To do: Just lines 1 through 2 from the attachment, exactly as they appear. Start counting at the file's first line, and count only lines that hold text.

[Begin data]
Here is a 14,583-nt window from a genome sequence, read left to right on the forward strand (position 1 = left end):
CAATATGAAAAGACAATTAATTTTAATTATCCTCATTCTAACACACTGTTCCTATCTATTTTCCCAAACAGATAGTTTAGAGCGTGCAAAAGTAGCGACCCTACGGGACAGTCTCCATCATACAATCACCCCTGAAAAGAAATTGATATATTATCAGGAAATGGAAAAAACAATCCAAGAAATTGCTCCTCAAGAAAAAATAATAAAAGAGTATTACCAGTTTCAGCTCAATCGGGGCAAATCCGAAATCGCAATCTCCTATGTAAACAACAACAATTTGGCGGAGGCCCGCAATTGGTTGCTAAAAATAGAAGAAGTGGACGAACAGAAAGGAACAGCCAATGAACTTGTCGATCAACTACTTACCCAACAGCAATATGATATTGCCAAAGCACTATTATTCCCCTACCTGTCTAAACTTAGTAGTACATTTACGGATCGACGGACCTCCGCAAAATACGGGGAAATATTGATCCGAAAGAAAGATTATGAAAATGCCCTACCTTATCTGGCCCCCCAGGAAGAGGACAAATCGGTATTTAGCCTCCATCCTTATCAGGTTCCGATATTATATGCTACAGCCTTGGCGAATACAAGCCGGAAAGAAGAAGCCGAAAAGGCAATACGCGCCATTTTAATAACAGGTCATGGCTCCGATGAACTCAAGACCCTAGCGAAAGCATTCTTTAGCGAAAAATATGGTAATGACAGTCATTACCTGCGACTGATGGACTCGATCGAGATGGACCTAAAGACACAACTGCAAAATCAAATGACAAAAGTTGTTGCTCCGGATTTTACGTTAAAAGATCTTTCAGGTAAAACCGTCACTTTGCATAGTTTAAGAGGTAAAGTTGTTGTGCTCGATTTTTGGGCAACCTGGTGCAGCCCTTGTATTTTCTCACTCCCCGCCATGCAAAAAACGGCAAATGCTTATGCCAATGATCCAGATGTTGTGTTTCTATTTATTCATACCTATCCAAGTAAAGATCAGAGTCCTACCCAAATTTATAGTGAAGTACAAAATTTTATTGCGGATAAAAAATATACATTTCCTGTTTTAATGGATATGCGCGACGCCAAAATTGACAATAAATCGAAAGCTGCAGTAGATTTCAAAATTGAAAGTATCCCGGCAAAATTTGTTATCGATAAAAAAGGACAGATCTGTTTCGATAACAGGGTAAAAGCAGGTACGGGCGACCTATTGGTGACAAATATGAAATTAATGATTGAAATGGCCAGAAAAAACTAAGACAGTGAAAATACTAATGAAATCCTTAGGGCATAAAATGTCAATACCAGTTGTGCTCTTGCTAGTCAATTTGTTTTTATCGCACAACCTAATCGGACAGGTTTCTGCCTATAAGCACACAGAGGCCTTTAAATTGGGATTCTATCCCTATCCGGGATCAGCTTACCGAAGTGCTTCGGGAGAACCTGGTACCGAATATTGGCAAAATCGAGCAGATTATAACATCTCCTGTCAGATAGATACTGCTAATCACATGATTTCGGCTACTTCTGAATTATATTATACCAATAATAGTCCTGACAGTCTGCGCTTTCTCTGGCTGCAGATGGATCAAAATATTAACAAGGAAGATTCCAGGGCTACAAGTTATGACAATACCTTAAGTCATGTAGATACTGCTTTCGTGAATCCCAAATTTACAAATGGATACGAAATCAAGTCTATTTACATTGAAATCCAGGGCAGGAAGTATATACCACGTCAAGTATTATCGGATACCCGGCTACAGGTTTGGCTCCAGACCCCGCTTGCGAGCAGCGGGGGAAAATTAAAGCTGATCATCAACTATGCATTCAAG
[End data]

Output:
Here is a 14,583-nt window from a genome sequence, read left to right on the forward strand (position 1 = left end):
CAATATGAAAAGACAATTAATTTTAATTATCCTCATTCTAACACACTGTTCCTATCTATTTTCCCAAACAGATAGTTTAGAGCGTGCAAAAGTAGCGACCCTACGGGACAGTCTCCATCATACAATCACCCCTGAAAAGAAATTGATATATTATCAGGAAATGGAAAAAACAATCCAAGAAATTGCTCCTCAAGAAAAAATAATAAAAGAGTATTACCAGTTTCAGCTCAATCGGGGCAAATCCGAAATCGCAATCTCCTATGTAAACAACAACAATTTGGCGGAGGCCCGCAATTGGTTGCTAAAAATAGAAGAAGTGGACGAACAGAAAGGAACAGCCAATGAACTTGTCGATCAACTACTTACCCAACAGCAATATGATATTGCCAAAGCACTATTATTCCCCTACCTGTCTAAACTTAGTAGTACATTTACGGATCGACGGACCTCCGCAAAATACGGGGAAATATTGATCCGAAAGAAAGATTATGAAAATGCCCTACCTTATCTGGCCCCCCAGGAAGAGGACAAATCGGTATTTAGCCTCCATCCTTATCAGGTTCCGATATTATATGCTACAGCCTTGGCGAATACAAGCCGGAAAGAAGAAGCCGAAAAGGCAATACGCGCCATTTTAATAACAGGTCATGGCTCCGATGAACTCAAGACCCTAGCGAAAGCATTCTTTAGCGAAAAATATGGTAATGACAGTCATTACCTGCGACTGATGGACTCGATCGAGATGGACCTAAAGACACAACTGCAAAATCAAATGACAAAAGTTGTTGCTCCGGATTTTACGTTAAAAGATCTTTCAGGTAAAACCGTCACTTTGCATAGTTTAAGAGGTAAAGTTGTTGTGCTCGATTTTTGGGCAACCTGGTGCAGCCCTTGTATTTTCTCACTCCCCGCCATGCAAAAAACGGCAAATGCTTATGCCAATGATCCAGATGTTGTGTTTCTATTTATTCATACCTATCCAAGTAAAGATCAGAGTCCTACCCAAATTTATAGTGAAGTACAAAATTTTATTGCGGATAAAAAATATACATTTCCTGTTTTAATGGATATGCGCGACGCCAAAATTGACAATAAATCGAAAGCTGCAGTAGATTTCAAAATTGAAAGTATCCCGGCAAAATTTGTTATCGATAAAAAAGGACAGATCTGTTTCGATAACAGGGTAAAAGCAGGTACGGGCGACCTATTGGTGACAAATATGAAATTAATGATTGAAATGGCCAGAAAAAACTAAGACAGTGAAAATACTAATGAAATCCTTAGGGCATAAAATGTCAATACCAGTTGTGCTCTTGCTAGTCAATTTGTTTTTATCGCACAACCTAATCGGACAGGTTTCTGCCTATAAGCACACAGAGGCCTTTAAATTGGGATTCTATCCCTATCCGGGATCAGCTTACCGAAGTGCTTCGGGAGAACCTGGTACCGAATATTGGCAAAATCGAGCAGATTATAACATCTCCTGTCAGATAGATACTGCTAATCACATGATTTCGGCTACTTCTGAATTATATTATACCAATAATAGTCCTGACAGTCTGCGCTTTCTCTGGCTGCAGATGGATCAAAATATTAACAAGGAAGATTCCAGGGCTACAAGTTATGACAATACCTTAAGTCATGTAGATACTGCTTTCGTGAATCCCAAATTTACAAATGGATACGAAATCAAGTCTATTTACATTGAAATCCAGGGCAGGAAGTATATACCACGTCAAGTATTATCGGATACCCGGCTACAGGTTTGGCTCCAGACCCCGCTTGCGAGCAGCGGGGGAAAATTAAAGCTGATCATCAACTATGCATTCAAG